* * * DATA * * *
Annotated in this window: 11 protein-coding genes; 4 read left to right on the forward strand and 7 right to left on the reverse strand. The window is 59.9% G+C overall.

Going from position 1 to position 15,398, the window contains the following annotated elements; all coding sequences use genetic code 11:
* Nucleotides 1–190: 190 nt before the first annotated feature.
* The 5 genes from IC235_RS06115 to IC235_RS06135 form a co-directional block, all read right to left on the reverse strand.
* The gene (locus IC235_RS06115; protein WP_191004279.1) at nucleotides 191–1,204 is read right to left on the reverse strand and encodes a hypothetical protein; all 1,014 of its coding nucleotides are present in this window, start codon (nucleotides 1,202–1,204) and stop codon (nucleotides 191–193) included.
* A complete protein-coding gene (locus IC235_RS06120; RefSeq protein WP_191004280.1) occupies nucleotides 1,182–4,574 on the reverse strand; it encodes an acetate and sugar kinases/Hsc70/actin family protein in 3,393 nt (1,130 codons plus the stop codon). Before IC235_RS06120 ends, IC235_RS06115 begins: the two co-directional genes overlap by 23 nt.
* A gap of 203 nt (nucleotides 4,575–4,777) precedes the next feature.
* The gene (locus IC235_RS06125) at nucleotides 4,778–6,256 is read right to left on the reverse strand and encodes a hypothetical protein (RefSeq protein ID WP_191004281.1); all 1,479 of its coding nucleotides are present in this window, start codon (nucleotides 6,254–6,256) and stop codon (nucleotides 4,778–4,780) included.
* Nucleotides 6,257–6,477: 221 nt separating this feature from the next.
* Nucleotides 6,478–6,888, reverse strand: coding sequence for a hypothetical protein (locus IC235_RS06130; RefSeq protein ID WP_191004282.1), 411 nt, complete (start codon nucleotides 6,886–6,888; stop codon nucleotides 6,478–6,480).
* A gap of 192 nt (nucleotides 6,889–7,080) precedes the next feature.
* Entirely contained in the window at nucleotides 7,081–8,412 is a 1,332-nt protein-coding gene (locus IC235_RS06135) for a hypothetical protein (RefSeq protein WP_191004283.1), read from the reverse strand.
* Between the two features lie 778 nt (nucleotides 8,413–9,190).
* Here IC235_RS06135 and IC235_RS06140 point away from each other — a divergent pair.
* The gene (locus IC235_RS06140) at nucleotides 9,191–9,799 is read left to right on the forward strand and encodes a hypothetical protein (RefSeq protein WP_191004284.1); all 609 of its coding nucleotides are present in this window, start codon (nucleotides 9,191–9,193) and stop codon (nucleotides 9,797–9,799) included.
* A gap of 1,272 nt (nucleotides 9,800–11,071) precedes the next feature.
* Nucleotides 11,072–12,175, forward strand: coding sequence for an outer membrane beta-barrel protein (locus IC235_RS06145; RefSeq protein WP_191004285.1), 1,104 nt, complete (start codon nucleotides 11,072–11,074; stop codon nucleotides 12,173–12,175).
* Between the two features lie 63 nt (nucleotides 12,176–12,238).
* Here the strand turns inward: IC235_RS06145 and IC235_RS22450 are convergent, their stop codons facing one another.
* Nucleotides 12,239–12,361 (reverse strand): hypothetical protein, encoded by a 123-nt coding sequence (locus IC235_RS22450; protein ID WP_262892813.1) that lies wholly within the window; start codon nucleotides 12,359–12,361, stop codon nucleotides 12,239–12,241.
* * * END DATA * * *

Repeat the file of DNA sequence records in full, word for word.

Annotated in this window: 11 protein-coding genes; 4 read left to right on the forward strand and 7 right to left on the reverse strand. The window is 59.9% G+C overall.

Going from position 1 to position 15,398, the window contains the following annotated elements; all coding sequences use genetic code 11:
* Nucleotides 1–190: 190 nt before the first annotated feature.
* The 5 genes from IC235_RS06115 to IC235_RS06135 form a co-directional block, all read right to left on the reverse strand.
* The gene (locus IC235_RS06115; protein WP_191004279.1) at nucleotides 191–1,204 is read right to left on the reverse strand and encodes a hypothetical protein; all 1,014 of its coding nucleotides are present in this window, start codon (nucleotides 1,202–1,204) and stop codon (nucleotides 191–193) included.
* A complete protein-coding gene (locus IC235_RS06120; RefSeq protein WP_191004280.1) occupies nucleotides 1,182–4,574 on the reverse strand; it encodes an acetate and sugar kinases/Hsc70/actin family protein in 3,393 nt (1,130 codons plus the stop codon). Before IC235_RS06120 ends, IC235_RS06115 begins: the two co-directional genes overlap by 23 nt.
* A gap of 203 nt (nucleotides 4,575–4,777) precedes the next feature.
* The gene (locus IC235_RS06125) at nucleotides 4,778–6,256 is read right to left on the reverse strand and encodes a hypothetical protein (RefSeq protein ID WP_191004281.1); all 1,479 of its coding nucleotides are present in this window, start codon (nucleotides 6,254–6,256) and stop codon (nucleotides 4,778–4,780) included.
* Nucleotides 6,257–6,477: 221 nt separating this feature from the next.
* Nucleotides 6,478–6,888, reverse strand: coding sequence for a hypothetical protein (locus IC235_RS06130; RefSeq protein ID WP_191004282.1), 411 nt, complete (start codon nucleotides 6,886–6,888; stop codon nucleotides 6,478–6,480).
* A gap of 192 nt (nucleotides 6,889–7,080) precedes the next feature.
* Entirely contained in the window at nucleotides 7,081–8,412 is a 1,332-nt protein-coding gene (locus IC235_RS06135) for a hypothetical protein (RefSeq protein WP_191004283.1), read from the reverse strand.
* Between the two features lie 778 nt (nucleotides 8,413–9,190).
* Here IC235_RS06135 and IC235_RS06140 point away from each other — a divergent pair.
* The gene (locus IC235_RS06140) at nucleotides 9,191–9,799 is read left to right on the forward strand and encodes a hypothetical protein (RefSeq protein WP_191004284.1); all 609 of its coding nucleotides are present in this window, start codon (nucleotides 9,191–9,193) and stop codon (nucleotides 9,797–9,799) included.
* A gap of 1,272 nt (nucleotides 9,800–11,071) precedes the next feature.
* Nucleotides 11,072–12,175, forward strand: coding sequence for an outer membrane beta-barrel protein (locus IC235_RS06145; RefSeq protein WP_191004285.1), 1,104 nt, complete (start codon nucleotides 11,072–11,074; stop codon nucleotides 12,173–12,175).
* Between the two features lie 63 nt (nucleotides 12,176–12,238).
* Here the strand turns inward: IC235_RS06145 and IC235_RS22450 are convergent, their stop codons facing one another.
* Nucleotides 12,239–12,361 (reverse strand): hypothetical protein, encoded by a 123-nt coding sequence (locus IC235_RS22450; protein ID WP_262892813.1) that lies wholly within the window; start codon nucleotides 12,359–12,361, stop codon nucleotides 12,239–12,241.